The Commission has argued that SMEs stand to gain most from regulatory alignment between the EU and the USA, as they will be able to access new markets without recourse to the legal advice previously needed to negotiate different regulatory regimes. These proposals have been welcomed by the Federation of Small Businesses, who called them “a land of opportunity for small businesses”.

The Commission also aims to use TTIP proposals to open up public procurement between the two markets. Business leaders see significant opportunities for EU businesses in opening up procurement markets, as they believe current law and practice in the USA (including “Buy America(n)” clauses) impedes access for European companies.

The USA is by far the biggest market for Welsh exports, and one that has grown by 1.6 per cent over the last year, so the TTIP debate should certainly be of interest to Welsh businesses.

The main concerns: settling disputes between businesses and states

However, these proposals have drawn considerable criticism from groups including the Greens/European Free Alliance Group in the European Parliament (including Welsh MEP Jill Evans), the union Unite and Friends of the Earth.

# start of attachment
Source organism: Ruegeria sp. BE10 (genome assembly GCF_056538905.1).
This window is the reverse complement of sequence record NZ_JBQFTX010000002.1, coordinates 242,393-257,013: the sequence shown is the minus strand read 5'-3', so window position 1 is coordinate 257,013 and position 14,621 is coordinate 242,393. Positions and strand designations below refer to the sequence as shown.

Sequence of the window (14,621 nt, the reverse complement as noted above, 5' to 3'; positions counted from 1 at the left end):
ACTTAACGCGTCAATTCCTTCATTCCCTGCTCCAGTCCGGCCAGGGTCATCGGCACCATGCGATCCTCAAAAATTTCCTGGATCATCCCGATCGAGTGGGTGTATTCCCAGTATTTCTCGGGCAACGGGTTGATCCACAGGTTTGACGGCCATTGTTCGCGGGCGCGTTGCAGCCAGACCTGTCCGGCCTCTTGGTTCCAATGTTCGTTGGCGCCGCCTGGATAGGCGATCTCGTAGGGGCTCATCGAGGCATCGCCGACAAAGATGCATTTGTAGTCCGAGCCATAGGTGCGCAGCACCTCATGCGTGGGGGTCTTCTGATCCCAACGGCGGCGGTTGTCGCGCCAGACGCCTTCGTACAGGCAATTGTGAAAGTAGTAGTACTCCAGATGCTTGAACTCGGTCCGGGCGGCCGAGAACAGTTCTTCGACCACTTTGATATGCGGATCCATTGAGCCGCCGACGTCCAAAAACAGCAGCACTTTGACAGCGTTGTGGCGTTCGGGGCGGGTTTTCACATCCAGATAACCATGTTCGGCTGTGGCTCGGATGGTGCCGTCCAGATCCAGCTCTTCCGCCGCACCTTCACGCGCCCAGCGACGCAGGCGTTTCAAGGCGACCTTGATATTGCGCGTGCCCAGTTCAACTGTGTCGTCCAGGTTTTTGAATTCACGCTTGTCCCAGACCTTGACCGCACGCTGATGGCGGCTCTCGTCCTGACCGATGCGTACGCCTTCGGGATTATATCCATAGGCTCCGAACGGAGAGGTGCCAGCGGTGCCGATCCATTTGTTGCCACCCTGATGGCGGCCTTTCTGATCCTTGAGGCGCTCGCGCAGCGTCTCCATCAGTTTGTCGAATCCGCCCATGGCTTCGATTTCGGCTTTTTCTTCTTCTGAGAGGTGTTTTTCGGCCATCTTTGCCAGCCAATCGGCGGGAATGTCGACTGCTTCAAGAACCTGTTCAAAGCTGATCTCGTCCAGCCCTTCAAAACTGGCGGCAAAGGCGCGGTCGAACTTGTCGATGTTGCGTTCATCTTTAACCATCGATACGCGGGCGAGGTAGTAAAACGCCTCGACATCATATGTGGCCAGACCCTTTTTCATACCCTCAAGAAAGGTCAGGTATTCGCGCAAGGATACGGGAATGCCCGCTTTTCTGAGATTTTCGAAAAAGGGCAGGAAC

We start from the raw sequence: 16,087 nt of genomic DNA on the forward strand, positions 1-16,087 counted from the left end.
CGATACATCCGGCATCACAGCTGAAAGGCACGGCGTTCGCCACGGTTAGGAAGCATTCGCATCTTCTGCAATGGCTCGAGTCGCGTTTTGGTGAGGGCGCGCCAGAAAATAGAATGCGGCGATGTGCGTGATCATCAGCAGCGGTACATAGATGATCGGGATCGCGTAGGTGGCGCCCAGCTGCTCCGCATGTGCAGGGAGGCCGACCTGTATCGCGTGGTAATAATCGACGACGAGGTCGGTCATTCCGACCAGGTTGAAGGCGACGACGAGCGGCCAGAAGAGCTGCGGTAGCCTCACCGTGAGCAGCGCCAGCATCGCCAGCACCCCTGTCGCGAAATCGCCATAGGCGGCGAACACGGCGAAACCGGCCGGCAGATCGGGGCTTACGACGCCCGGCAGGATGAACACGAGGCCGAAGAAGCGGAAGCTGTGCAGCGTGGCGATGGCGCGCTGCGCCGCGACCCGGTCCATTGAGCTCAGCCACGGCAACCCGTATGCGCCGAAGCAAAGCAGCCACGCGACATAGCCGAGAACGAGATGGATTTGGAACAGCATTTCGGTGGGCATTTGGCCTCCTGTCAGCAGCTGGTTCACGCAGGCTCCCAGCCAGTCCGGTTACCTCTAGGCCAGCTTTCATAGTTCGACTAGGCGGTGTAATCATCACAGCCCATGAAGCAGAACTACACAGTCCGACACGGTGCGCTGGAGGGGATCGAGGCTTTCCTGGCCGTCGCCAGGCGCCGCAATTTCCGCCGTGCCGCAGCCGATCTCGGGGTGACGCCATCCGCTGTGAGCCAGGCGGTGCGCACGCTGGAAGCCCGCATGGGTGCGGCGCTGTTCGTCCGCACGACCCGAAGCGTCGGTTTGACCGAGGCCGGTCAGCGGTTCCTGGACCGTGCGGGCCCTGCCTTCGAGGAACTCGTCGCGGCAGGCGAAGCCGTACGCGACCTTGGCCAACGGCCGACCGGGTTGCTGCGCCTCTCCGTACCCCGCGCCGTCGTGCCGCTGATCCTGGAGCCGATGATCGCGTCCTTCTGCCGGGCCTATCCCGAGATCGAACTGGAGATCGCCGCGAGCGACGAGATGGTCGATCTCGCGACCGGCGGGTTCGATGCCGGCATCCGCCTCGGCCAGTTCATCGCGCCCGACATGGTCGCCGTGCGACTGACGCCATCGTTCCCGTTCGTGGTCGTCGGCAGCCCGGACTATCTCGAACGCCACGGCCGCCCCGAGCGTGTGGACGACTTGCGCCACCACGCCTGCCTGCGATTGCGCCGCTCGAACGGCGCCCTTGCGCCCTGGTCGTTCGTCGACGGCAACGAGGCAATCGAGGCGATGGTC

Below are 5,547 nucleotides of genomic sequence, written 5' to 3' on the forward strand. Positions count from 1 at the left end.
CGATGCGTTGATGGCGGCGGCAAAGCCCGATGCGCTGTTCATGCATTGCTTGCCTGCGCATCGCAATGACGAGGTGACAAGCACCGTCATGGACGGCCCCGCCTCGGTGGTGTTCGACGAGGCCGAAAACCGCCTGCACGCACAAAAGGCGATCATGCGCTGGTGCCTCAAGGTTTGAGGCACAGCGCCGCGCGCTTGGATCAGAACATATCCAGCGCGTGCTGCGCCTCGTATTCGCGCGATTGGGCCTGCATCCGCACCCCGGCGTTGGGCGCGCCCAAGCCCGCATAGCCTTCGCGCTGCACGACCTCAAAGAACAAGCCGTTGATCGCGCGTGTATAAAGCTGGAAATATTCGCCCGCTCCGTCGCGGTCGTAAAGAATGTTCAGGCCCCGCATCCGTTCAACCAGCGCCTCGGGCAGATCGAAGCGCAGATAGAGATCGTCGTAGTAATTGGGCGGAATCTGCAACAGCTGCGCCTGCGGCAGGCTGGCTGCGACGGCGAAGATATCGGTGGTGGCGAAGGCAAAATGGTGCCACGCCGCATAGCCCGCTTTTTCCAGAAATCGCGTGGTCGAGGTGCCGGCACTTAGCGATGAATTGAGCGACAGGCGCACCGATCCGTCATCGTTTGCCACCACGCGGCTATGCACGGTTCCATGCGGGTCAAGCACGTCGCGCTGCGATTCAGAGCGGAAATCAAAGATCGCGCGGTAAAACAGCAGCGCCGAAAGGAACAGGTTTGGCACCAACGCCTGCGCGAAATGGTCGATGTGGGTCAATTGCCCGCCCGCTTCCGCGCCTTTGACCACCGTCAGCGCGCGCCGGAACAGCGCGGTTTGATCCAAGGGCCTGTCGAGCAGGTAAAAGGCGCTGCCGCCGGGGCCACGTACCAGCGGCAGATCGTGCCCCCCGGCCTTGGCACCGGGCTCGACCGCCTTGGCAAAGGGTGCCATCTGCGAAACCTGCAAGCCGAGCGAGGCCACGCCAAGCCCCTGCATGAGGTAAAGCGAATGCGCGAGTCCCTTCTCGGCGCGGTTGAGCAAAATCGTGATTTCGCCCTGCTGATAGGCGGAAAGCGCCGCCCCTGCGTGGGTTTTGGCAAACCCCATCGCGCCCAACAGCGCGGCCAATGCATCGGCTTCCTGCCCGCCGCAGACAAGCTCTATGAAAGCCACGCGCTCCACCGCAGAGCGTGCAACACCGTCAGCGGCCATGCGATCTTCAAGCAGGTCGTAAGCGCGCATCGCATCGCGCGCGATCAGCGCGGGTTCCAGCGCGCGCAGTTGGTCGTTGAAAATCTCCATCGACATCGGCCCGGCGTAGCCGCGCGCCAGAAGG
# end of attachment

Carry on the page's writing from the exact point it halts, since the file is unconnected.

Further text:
Central among their concerns is a controversial method for investors to use to resolve disputes with national governments, outside of the domestic courts. The “Investor-to-State Dispute Settlement (ISDS)” mechanism is intended to provide protection for investors against unfair treatment or discrimination from host governments. Where they feel their interests have been unfairly damaged by national or local laws investors would be able to seek redress through an arbitration panel, whose decision could not usually be challenged in the courts.

Although an ISDS tribunal would not be able to revoke legislation, some fear that the ISDS mechanism would force the hand of governments who are afraid to legislate and open themselves up to challenge under ISDS. Alternatively, governments could find themselves open to million-pound compensation bills for what many would consider legitimately-made policy decisions. For example, tobacco-giant Philip Morris is currently using a similar mechanism to challenge the Australian Government’s decision to introduce plain packaging for cigarette packets, though the verdict in this case is yet to be returned.

Campaigners have claimed that TTIP could act as a “ratchet” mechanism leading to the irreversible encroachment of the free market into public service delivery. They fear that governments would be unable to reverse privatisation decisions of previous governments (for example, by re-nationalising the railways) due to the threat of ISDS action from the private companies currently delivering these services.